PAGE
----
A natural or subtly theatrical show of your situational awareness can act as an incidental preventative form of passive self-defense.
“The ultimate objective of self-defense is not to win or overcome, it is to prevent.” -John Cain
Years ago in preparation for an op, I had to learn the methodology of muggings. Over the course of a couple of weeks somewhere in South America, I did just that, get mugged, repeatedly, on purpose. For research.
There was always my team trailing me for support just in case as “locals”, so I was rarely ever in real danger. But the exercises were real enough.
The most revealing from this research was the targeting methods of these muggers.
I masqueraded as a full-blown tourist as well as disguised as various local types, both with and without broadcasting obvious signs of wealth; jewelry, designer brands, iPhones and cameras.
Once. I only got mugged once. So I switched it up. I turned off my training (or better yet, made it look like I did) to make myself look clueless on the streets.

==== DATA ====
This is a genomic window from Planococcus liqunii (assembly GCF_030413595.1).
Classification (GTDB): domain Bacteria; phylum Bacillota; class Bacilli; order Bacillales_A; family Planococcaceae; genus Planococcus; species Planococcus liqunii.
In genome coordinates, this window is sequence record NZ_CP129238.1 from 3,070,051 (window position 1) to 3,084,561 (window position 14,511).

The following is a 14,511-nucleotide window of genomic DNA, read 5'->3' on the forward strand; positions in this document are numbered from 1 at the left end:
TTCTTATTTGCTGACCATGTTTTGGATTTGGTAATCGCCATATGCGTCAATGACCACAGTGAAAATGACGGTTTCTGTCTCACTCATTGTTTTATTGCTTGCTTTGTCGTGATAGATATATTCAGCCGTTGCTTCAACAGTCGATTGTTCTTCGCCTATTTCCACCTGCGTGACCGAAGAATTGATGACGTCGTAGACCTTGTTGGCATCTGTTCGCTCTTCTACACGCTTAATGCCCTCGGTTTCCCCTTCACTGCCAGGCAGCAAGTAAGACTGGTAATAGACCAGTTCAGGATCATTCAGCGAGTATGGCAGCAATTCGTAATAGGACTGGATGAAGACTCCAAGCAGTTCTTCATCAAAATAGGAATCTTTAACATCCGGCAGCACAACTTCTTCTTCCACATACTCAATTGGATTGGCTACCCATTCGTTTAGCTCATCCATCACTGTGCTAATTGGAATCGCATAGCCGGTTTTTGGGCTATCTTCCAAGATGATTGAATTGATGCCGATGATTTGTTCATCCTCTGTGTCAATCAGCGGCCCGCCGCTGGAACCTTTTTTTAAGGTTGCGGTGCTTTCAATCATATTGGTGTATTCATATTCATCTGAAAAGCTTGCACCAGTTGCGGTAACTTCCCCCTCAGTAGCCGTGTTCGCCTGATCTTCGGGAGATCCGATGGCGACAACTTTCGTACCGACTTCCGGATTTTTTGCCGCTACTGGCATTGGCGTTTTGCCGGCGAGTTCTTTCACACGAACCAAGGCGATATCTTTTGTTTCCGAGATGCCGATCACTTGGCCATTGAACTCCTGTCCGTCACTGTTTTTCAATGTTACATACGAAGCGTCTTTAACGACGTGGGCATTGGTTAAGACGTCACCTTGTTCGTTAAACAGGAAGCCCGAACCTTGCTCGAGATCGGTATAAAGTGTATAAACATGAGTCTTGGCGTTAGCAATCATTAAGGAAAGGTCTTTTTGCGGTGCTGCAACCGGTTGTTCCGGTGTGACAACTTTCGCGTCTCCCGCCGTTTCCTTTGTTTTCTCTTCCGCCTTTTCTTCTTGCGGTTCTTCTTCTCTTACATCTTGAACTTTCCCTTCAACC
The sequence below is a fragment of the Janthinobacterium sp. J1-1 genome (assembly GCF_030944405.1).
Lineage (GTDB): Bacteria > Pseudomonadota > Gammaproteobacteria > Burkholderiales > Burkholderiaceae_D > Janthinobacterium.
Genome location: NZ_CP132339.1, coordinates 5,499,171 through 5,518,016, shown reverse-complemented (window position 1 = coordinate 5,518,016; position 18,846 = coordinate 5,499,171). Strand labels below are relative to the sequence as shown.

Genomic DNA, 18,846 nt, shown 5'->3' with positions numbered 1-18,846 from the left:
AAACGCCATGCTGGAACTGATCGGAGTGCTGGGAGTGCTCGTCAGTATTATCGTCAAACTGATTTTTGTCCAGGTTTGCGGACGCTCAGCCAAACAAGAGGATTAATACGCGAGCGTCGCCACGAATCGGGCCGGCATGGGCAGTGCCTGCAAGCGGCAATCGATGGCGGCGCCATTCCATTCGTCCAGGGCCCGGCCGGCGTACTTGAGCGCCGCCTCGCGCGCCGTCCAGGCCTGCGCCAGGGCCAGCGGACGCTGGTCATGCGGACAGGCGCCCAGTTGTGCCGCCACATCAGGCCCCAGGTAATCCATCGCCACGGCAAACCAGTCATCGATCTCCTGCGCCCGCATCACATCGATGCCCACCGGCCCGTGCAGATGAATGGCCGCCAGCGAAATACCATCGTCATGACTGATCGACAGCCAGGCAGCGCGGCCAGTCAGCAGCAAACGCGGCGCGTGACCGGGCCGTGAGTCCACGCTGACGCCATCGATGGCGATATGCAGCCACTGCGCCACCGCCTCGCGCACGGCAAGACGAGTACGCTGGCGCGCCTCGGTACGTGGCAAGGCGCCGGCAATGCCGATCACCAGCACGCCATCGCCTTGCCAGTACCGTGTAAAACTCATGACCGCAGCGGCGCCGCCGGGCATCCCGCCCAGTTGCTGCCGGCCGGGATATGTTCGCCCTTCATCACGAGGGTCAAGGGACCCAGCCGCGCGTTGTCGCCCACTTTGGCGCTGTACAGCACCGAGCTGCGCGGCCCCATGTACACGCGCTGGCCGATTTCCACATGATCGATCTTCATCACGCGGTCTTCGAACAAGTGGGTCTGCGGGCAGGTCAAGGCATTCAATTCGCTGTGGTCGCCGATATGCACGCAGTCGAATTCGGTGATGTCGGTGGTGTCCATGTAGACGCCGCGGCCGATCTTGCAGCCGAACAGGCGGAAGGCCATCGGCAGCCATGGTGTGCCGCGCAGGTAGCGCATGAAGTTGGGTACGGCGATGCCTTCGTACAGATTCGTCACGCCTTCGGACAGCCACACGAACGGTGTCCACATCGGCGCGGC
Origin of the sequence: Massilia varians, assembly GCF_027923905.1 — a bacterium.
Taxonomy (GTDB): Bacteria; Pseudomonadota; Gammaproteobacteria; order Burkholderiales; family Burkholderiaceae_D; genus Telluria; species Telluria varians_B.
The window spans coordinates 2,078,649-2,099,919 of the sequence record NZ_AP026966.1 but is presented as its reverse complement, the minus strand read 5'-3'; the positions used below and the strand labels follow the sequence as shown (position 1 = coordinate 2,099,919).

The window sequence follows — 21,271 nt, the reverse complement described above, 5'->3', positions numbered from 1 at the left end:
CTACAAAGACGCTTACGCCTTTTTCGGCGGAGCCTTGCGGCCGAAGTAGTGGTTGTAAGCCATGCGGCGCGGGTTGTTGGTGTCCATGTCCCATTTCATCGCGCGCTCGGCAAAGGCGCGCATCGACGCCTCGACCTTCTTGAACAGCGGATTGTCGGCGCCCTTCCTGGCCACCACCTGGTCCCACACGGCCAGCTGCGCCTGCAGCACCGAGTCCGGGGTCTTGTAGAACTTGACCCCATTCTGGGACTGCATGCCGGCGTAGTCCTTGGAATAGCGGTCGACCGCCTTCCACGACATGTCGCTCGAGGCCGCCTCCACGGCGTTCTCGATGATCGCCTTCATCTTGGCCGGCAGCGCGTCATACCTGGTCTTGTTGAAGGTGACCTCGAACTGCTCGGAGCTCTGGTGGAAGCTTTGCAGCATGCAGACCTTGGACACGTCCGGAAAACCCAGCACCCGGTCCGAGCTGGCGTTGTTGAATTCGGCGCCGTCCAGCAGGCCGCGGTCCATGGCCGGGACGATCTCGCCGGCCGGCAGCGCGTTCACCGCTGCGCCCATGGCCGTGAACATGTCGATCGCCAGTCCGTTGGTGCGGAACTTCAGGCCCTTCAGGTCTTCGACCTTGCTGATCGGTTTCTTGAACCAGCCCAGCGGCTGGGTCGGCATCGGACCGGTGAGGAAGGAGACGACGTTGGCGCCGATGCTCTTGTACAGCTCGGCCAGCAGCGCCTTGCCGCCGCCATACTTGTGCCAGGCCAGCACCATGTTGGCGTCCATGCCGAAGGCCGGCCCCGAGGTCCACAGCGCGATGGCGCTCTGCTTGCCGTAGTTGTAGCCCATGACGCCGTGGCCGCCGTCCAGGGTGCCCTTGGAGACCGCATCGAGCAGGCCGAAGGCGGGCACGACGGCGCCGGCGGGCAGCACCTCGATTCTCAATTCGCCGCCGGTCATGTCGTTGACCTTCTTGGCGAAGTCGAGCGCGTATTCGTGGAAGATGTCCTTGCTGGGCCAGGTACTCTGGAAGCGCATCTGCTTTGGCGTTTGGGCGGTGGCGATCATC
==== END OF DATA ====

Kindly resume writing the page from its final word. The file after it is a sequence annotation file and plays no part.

I made it visible to make it seem like I had no situational awareness. To look lost and confused.
So that was it. It wasn’t being a tourist or a local with money that made me a target, it was the lack of awareness of my immediate situation.
It’s not breaking news but it stuck with me since then that an assailant, or specifically in this case, a mugger, prefers to target obvious weakness over obvious wealth, even when the endgame is financial.
In the beginning, regardless of my impeccable tourist outfits and active urban camouflage, I was on high alert and therefore my situational awareness was projecting. This effectively prevented me from being mugged by way of passive self-defense.
This projection of situational awareness can translate to non-verbal body language that shows confidence, alertness and even competence. It has the potential to make you too much of a difficult target or dismiss you as one altogether.
Most street crimes are committed against the easiest prey. Being and visibly projecting situational awareness makes for a harder prey.
While far from the most effective self-defense tactic, it can almost always be “on” to prevent an action against you to begin with. And that is after all the ultimate form of self-defense, prevention.
Even if you’re not adeptly situationally aware at any given scenario, projecting it theatrically can be faked like any purposed outward body language.
Just move with a purpose and act like you belong.